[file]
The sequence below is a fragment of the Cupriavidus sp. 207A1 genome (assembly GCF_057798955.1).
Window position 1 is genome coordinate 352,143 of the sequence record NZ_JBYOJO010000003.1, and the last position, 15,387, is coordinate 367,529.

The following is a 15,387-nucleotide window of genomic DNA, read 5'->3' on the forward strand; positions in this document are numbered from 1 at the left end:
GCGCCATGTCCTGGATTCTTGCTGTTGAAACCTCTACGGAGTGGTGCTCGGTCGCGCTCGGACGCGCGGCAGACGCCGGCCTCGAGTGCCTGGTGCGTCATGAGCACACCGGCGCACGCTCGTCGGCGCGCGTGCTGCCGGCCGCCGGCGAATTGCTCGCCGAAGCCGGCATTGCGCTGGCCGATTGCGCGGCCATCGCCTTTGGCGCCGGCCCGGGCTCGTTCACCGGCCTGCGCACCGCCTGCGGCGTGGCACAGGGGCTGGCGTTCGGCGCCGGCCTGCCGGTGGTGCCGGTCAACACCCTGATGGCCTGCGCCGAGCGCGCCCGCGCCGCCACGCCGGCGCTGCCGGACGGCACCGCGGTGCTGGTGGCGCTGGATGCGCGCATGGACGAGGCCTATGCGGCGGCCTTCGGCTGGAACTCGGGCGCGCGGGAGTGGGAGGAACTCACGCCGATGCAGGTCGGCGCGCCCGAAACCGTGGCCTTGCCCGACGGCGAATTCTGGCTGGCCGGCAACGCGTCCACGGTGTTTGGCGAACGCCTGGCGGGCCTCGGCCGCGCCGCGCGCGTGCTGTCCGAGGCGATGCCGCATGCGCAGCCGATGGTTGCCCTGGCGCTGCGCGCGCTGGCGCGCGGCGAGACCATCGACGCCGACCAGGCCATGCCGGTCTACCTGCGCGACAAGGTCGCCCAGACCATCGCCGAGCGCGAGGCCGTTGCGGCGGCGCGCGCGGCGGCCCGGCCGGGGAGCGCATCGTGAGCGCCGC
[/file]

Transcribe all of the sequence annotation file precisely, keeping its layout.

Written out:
The sequence below is a fragment of the Cupriavidus sp. 207A1 genome (assembly GCF_057798955.1).
Window position 1 is genome coordinate 352,143 of the sequence record NZ_JBYOJO010000003.1, and the last position, 15,387, is coordinate 367,529.

The following is a 15,387-nucleotide window of genomic DNA, read 5'->3' on the forward strand; positions in this document are numbered from 1 at the left end:
GCGCCATGTCCTGGATTCTTGCTGTTGAAACCTCTACGGAGTGGTGCTCGGTCGCGCTCGGACGCGCGGCAGACGCCGGCCTCGAGTGCCTGGTGCGTCATGAGCACACCGGCGCACGCTCGTCGGCGCGCGTGCTGCCGGCCGCCGGCGAATTGCTCGCCGAAGCCGGCATTGCGCTGGCCGATTGCGCGGCCATCGCCTTTGGCGCCGGCCCGGGCTCGTTCACCGGCCTGCGCACCGCCTGCGGCGTGGCACAGGGGCTGGCGTTCGGCGCCGGCCTGCCGGTGGTGCCGGTCAACACCCTGATGGCCTGCGCCGAGCGCGCCCGCGCCGCCACGCCGGCGCTGCCGGACGGCACCGCGGTGCTGGTGGCGCTGGATGCGCGCATGGACGAGGCCTATGCGGCGGCCTTCGGCTGGAACTCGGGCGCGCGGGAGTGGGAGGAACTCACGCCGATGCAGGTCGGCGCGCCCGAAACCGTGGCCTTGCCCGACGGCGAATTCTGGCTGGCCGGCAACGCGTCCACGGTGTTTGGCGAACGCCTGGCGGGCCTCGGCCGCGCCGCGCGCGTGCTGTCCGAGGCGATGCCGCATGCGCAGCCGATGGTTGCCCTGGCGCTGCGCGCGCTGGCGCGCGGCGAGACCATCGACGCCGACCAGGCCATGCCGGTCTACCTGCGCGACAAGGTCGCCCAGACCATCGCCGAGCGCGAGGCCGTTGCGGCGGCGCGCGCGGCGGCCCGGCCGGGGAGCGCATCGTGAGCGCCGC